Use a beach ball and add rhythm patterns on the white parts. Toss it around and where ever the ball lands in front of you, clap out that rhythm.
Stairway to 7-11
This game is to reinforce the concept of skips and steps (2nd and 3rd intervals), but can be used for all intervals. I made a 1D staircase that sticks to the magnet board along with several different color mice. At the top of the staircase is a 7-11 sign and a slurpee. Each child draws a card that has an interval on the bass clef or treble clef and they have to move their mouse up the number of stairs that equals that interval. First one to the slurpee wins!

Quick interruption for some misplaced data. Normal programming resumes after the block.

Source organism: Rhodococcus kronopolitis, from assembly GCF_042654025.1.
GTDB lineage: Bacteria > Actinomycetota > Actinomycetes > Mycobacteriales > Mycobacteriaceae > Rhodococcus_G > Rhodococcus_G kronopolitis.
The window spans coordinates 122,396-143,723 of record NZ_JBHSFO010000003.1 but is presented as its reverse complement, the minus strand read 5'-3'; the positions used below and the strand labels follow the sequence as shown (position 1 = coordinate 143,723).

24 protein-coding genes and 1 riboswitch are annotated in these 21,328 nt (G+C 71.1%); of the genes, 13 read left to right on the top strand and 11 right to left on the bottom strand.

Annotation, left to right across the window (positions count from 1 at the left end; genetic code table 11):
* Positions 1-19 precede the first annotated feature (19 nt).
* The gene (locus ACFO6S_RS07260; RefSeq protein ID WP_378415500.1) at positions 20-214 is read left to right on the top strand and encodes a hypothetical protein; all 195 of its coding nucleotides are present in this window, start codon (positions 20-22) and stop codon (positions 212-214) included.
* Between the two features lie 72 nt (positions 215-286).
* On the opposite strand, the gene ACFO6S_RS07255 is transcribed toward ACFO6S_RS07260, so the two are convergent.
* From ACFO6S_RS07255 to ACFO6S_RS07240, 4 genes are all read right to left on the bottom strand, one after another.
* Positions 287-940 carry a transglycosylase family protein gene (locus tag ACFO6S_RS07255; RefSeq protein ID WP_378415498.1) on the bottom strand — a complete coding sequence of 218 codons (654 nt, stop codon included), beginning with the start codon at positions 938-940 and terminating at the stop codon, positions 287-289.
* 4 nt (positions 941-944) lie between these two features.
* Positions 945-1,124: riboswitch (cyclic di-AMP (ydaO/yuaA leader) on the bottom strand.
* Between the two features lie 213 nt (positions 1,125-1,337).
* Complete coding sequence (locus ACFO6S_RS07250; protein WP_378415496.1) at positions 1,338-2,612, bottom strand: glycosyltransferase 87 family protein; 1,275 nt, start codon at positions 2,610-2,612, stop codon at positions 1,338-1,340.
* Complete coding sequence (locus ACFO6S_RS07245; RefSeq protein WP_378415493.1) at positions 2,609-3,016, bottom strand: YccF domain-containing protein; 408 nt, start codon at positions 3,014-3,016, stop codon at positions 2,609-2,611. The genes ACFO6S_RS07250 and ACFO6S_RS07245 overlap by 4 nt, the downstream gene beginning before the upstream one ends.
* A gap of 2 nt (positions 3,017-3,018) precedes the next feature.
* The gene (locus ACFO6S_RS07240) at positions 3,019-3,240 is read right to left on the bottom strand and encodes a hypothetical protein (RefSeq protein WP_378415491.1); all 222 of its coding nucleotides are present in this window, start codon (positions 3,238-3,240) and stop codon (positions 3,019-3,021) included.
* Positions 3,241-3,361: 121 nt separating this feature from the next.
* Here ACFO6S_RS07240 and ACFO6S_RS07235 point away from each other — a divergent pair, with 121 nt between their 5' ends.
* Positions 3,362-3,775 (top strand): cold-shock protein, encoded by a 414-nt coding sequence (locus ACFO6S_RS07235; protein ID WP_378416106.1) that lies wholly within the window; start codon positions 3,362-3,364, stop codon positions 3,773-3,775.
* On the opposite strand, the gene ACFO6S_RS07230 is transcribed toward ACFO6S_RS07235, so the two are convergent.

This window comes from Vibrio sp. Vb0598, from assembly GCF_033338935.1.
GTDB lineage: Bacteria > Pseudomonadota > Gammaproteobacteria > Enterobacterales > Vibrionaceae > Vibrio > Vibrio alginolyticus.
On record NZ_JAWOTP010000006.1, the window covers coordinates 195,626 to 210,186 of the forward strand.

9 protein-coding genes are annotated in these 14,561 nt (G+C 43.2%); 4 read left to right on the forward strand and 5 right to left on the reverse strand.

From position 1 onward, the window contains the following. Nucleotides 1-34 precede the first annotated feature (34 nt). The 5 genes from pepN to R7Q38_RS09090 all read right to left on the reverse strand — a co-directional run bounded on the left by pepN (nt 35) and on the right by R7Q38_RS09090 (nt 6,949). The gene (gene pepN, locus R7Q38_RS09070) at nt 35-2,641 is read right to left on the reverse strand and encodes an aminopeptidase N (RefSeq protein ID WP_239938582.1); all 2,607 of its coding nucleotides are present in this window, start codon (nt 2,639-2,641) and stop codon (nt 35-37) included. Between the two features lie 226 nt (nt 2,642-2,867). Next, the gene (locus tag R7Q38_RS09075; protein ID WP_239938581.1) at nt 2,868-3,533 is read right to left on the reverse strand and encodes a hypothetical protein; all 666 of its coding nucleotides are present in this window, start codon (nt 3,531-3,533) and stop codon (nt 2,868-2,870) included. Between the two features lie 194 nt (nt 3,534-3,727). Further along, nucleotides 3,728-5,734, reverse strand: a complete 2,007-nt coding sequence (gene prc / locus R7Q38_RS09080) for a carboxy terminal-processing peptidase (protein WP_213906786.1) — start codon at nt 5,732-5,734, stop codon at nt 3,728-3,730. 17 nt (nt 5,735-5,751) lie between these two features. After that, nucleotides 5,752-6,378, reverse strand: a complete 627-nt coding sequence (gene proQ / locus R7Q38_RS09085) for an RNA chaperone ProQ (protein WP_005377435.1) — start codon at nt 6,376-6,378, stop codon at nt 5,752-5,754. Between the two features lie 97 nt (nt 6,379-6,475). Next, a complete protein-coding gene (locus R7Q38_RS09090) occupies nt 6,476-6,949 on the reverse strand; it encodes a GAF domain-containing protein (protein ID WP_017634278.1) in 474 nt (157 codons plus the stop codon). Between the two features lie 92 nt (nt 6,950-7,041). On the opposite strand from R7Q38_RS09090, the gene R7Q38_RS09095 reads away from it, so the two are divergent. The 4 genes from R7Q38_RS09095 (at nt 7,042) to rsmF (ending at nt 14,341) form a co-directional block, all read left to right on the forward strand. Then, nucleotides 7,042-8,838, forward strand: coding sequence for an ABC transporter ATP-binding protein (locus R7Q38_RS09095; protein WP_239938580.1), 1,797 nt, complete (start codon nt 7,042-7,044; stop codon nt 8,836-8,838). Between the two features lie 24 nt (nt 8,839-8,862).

Find The Sticky Note
When building fluency with note names, I create a set of colored sticky notes with one note name on each, then pre-hide them around my studio before the student comes in. Favorite places include inside the bench, on the back side of the music rack, behind the coat stand, etc. Then, whenever it’s convenient in the lesson, we can take a couple of minutes for the student to search around the room. When s/he finds a sticky note, s/he plays all of that note on the piano, then returns to searching until they’re all found.
War… Piano Style